What Is CBG Used For?
The Anti-inflammatory Effects of CBG
CBG appears to have anti-inflammatory properties. Therefore, it could potentially help in the treatment of many different chronic diseases.
One study on CBG for inflammatory bowel disease (IBD) produced some interesting results. The researchers found that CBG reduced inflammatory markers in mice with induced IBD and relieved colitis. Based on these findings, the study’s authors suggest that CBG should be tested further in human subjects as a treatment for IBD.
If scientists can confirm the anti-inflammatory properties of CBG, it may have broad applications far beyond the treatment of colitis. Chronic inflammation is most often associated with painful conditions such as arthritis. However, it is also linked to many serious disorders, including high blood pressure, heart disease, diabetes, depression, and cancer.
It is, therefore, highly desirable to find new ways of reducing inflammation to prevent and treat these potentially fatal conditions. Although more research is required, cannabinoids, including CBG, could offer one such hope.
The Neuroprotective Effects of CBG
Aside from anti-inflammatory effects, CBG may also act as an antioxidant and protect the nervous system from damage. It does this in a similar way to the endocannabinoid 2-AG.
Another animal study on the neuroprotective effects of CBG produced some interesting results. It found that CBG could help to improve motor deficits and preserve neurons in neurodegenerative diseases, such as Huntington’s disease.
The Antimicrobial Effects of CBG
CBG, along with some other cannabinoids, has demonstrated antibacterial effects. When researchers tested it against various strains of Staphylococcus aureus bacterium in a laboratory, CBG was found to have significant antimicrobial properties. This finding could be especially crucial in the future, as antibiotic resistance is now becoming more and more commonplace.
CBG as an Appetite Stimulant
CBG also shows great promise as an appetite stimulant, as scientists discovered in a 2016 study on CBG for appetite. They gave rats either CBG or placebo and observed their feeding habits. The rats who ingested CBG increased their number of meals and doubled their overall food intake. However, the amount eaten at meals, and the duration of meals was unaffected.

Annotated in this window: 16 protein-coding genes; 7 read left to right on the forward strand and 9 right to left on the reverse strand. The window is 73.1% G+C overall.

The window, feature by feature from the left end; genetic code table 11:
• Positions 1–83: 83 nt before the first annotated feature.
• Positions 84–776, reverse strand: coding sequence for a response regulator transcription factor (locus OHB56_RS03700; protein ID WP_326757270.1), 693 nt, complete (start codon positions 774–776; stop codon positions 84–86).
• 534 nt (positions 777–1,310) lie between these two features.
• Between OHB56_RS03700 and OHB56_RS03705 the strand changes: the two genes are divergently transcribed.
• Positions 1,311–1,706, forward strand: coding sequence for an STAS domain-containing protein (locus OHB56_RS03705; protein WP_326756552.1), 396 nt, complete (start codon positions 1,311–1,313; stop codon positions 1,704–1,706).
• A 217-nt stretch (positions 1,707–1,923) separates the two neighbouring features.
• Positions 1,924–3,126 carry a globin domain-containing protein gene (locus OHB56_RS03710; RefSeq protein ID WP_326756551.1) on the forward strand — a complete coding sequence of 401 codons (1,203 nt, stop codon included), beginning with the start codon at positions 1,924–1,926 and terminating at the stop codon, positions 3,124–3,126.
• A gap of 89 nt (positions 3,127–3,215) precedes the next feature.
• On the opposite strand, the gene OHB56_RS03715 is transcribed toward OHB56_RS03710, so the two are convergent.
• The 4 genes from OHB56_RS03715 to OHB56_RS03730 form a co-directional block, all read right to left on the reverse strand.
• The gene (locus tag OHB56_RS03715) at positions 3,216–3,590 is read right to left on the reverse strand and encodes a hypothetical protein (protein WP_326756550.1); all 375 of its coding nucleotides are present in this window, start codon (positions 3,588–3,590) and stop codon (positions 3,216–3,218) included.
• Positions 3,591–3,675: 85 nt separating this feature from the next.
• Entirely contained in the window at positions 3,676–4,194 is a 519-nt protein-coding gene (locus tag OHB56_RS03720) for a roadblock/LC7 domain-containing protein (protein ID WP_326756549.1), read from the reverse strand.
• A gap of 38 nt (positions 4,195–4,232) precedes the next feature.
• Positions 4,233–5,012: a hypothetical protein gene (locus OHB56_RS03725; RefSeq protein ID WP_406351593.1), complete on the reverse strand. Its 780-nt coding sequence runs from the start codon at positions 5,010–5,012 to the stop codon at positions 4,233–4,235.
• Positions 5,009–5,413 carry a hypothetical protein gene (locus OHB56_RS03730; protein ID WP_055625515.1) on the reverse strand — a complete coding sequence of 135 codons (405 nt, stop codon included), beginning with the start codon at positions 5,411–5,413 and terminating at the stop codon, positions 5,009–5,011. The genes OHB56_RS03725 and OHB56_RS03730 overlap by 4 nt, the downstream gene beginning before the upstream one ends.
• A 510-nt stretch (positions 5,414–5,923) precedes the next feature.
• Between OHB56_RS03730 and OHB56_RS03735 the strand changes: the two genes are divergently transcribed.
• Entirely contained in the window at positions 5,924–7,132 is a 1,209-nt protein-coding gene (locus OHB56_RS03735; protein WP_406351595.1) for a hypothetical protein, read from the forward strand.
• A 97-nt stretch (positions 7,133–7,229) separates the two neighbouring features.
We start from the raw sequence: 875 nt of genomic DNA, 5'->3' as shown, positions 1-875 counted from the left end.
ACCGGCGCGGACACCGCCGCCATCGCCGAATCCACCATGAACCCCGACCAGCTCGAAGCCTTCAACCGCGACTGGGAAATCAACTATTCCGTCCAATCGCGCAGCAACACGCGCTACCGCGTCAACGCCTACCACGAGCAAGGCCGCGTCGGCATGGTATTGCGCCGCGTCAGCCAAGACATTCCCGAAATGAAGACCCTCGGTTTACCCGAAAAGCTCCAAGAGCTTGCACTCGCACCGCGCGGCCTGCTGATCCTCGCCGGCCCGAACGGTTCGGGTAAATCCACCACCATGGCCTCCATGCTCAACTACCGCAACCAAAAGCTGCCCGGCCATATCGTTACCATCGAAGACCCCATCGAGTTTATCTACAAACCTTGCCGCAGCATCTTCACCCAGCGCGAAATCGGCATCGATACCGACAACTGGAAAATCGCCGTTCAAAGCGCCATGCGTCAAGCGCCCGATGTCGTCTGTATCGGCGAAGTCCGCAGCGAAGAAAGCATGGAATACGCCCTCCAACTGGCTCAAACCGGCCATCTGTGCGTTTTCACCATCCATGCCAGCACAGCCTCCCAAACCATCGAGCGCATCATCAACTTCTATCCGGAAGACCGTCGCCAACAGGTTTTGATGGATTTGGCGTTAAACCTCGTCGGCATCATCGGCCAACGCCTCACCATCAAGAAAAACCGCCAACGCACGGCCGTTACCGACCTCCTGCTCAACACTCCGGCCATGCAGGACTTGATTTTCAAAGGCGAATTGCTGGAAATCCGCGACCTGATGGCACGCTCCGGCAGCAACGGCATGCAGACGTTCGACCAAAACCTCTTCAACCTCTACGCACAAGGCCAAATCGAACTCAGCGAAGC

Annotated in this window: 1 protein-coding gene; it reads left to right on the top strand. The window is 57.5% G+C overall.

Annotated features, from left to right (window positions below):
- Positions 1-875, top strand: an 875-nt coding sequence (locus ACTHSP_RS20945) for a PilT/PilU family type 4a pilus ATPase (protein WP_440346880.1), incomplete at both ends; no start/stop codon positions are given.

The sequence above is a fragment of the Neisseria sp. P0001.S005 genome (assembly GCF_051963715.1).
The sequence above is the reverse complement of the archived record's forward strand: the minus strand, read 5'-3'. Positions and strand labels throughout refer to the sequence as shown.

The researchers did not observe any adverse effects in rats treated with CBG. This potentially could make this cannabinoid a promising therapy for conditions such as anorexia and cachexia.
CBG for Bladder Problems
A 2015 study on cannabinoids for bladder dysfunction found that they are capable of reducing acetylcholine-induced bladder contractions in mice. Among all of the cannabinoids tested, CBG was one of the most effective, along with Δ9-tetrahydrocannabivarin (THCV). CBG has also been shown to reduce these contractions in human subjects.
Other Uses for CBG
CBG is just beginning to emerge from under the shadow of THC and CBD. Now research is shedding more light on its potential health benefits. It has been suggested that as well as influencing the CB1 and CB2 receptors, CBG may affect α2-adrenoceptors and 5-HT1A serotonin receptors in the nervous system.
It is also possible that CBG could block the reuptake of the neurotransmitter noradrenaline by cells. If this proves to be accurate, then CBG could also be useful in combating the symptoms of depression.
Final Thoughts on CBG
It is true that CBG is not the most well-known of all cannabinoids, although it appears to have a dramatic influence over many of the body’s vital systems. There is still so much more to learn about this cannabinoid and how it affects us. However, the initial research is extremely promising.